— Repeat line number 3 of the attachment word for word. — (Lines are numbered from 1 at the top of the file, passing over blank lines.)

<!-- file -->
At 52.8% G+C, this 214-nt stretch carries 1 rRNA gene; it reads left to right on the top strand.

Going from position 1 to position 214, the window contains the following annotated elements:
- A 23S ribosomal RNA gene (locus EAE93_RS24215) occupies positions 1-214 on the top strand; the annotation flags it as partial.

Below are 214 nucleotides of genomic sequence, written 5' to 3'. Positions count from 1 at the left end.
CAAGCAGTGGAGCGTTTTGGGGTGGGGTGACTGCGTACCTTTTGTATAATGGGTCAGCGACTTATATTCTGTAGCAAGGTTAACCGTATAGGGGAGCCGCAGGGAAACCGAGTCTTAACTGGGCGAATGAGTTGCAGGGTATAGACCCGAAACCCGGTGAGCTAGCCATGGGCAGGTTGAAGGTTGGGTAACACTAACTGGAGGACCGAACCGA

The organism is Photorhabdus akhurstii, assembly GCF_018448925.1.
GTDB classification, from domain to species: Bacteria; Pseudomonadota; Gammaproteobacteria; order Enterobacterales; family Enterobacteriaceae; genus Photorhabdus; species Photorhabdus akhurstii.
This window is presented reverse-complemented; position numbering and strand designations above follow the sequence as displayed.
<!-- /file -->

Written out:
- A 23S ribosomal RNA gene (locus EAE93_RS24215) occupies positions 1-214 on the top strand; the annotation flags it as partial.